SUPPORTING MISSIONARIES ON THE FIELD:
First and foremost, pastors should be aware of the dangers that face their missionaries and be prepared to assist in an emergency situation. Some organizations that offer support in crises are listed on the Crisis Management page.
Missionaries are not super-human or super-Christian. They are normal people who struggle with all the things that others on your staff and in your congregation struggle with, but with the added stress of cross-cultural living and the added difficulty of isolation. They usually have few in their immediate circle with whom they can share their struggles, and they are frequently forgotten about by those they left behind. Be aware of this and keep in touch with them. Provide them with the same support and accountability as you would anyone on your staff or in your congregation. Provide them with opportunities to go to missions retreats and conferences. You can find out about the latest Calvary Chapel missions conferences on the Calvary Chapel website. There is also an extensive list of counseling and retreat centers specifically for missionaries here. Some of these organizations also provide counseling online and by telephone. Maintain good communication with your missionaries so that if a crisis strikes, they know that you are someone that they can trust to help them get the help that they need.
Care packagaes are always welcome for those items from home that are most missed. Find out what items are particularly longed for, sometimes these are a particular food or toiletry item. Sometimes it's a craft item, an office supply, or clothing item. Also while living overseas, a missionary can become disconnected from the current trends in Christian publishing and music. They frequently have a hard time keeping up with which new authors and artists are good. Buy your missionary a Kindle and an ipod and when you find an excellent new book, buy them the Kindle edition, doing the same with the ipod and good new music. Send recent releases in quality Christian dvds that they and their families would enjoy. Send over educational materials and good reading materials for their children as well.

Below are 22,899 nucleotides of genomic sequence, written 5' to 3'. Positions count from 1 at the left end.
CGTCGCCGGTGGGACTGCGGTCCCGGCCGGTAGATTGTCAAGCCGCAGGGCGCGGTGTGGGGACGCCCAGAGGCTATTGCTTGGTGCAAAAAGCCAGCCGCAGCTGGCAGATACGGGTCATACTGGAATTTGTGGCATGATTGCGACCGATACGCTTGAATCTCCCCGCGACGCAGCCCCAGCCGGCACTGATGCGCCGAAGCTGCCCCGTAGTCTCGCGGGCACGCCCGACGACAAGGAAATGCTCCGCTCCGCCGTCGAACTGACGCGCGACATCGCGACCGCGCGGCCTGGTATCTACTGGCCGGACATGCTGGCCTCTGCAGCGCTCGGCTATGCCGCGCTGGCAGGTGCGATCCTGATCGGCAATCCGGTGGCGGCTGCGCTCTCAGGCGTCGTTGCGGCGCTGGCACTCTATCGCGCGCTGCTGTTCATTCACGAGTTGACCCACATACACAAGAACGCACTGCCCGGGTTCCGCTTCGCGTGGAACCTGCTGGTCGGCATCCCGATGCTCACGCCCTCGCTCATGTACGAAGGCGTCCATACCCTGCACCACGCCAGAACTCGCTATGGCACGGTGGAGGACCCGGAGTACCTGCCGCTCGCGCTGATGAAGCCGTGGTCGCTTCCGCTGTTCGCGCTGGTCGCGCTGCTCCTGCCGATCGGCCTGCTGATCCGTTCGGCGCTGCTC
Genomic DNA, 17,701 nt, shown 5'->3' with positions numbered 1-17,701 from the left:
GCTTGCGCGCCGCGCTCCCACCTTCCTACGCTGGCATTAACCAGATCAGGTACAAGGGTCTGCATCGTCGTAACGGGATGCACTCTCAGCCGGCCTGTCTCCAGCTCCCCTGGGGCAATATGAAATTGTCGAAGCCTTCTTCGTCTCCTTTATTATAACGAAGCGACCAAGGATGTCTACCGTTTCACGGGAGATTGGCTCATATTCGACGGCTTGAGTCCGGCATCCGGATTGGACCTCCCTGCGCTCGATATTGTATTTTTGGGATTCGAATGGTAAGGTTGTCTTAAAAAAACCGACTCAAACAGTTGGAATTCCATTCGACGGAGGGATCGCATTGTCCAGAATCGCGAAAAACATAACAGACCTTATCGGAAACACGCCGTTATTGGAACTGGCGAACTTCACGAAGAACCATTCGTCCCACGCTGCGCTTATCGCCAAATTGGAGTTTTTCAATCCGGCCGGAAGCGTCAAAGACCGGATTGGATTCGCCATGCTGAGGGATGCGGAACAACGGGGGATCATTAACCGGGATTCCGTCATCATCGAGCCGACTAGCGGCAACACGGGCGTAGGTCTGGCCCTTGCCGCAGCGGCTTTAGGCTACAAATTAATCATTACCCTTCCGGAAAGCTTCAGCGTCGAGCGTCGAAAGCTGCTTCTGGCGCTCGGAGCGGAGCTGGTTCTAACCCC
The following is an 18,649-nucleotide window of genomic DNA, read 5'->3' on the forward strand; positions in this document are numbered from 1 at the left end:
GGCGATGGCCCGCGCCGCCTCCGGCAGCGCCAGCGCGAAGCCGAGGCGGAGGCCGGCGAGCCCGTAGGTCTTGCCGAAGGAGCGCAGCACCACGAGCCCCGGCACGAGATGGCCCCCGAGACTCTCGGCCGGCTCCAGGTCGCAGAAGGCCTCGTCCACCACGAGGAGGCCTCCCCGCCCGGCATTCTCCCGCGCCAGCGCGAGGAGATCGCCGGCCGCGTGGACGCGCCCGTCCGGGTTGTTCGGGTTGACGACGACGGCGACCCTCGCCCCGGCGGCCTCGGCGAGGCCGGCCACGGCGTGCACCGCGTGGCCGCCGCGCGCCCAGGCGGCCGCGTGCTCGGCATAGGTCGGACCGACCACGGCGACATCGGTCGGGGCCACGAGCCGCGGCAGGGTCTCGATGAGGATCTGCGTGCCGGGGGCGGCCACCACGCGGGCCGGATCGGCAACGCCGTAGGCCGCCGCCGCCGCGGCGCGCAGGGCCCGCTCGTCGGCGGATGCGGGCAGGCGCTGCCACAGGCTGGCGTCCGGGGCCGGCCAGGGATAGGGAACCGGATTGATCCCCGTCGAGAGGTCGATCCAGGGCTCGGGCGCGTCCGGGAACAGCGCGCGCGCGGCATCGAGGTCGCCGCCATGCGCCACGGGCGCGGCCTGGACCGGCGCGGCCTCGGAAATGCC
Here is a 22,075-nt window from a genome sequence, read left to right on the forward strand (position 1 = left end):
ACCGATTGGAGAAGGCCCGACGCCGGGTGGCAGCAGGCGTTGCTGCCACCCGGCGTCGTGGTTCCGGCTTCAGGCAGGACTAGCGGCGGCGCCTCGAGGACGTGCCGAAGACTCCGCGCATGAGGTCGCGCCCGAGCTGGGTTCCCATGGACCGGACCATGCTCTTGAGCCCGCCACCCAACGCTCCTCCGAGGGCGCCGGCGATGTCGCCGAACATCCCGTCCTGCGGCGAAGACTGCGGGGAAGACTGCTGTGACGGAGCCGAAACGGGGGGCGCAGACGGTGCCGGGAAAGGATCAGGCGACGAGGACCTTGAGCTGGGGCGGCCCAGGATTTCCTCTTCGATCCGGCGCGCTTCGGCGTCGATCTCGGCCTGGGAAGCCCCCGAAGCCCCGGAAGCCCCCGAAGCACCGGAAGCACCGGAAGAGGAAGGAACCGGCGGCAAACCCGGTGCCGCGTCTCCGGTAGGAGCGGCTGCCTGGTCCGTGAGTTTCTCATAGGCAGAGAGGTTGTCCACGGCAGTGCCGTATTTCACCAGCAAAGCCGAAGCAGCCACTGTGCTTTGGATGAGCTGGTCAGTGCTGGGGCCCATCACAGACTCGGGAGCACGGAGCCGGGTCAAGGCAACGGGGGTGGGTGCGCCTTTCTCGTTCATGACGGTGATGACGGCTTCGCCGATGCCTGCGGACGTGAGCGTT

Missionaries can also begin to feel disconnected from their home churches when they return after several years overseas to find that staff members or families in leadership have left or that there have been major changes within the church. Keep your missionaries aprised of what's going on within the church with regular newsletters a few times a year or when major changes occur. It's still their 'home church' even if they aren't there on Sunday mornings.
Missionaries always enjoy visits from their pastor or others on their church's leadership team, but they can enjoy those visits more when the visitors come with a heart to minister to the missionary and offer support and encouragement. Before you visit, find out what supplies the missionary family needs and what treats would be a blessing to them. While there, be sensitive to their schedule and routines. They will want to spend time with you and show you around, but they also have regular commitments that must be met as well. Become familiar with missionary debriefing (great sources of training in debriefing are on the Member Care Websites page) and give them the opportunity to download about any issues that they are currently facing. The blog A Life Overseas has an excellent article on how to do short-term missions well. Much of what they recommend would be applicable to visits from a pastor or leader as well.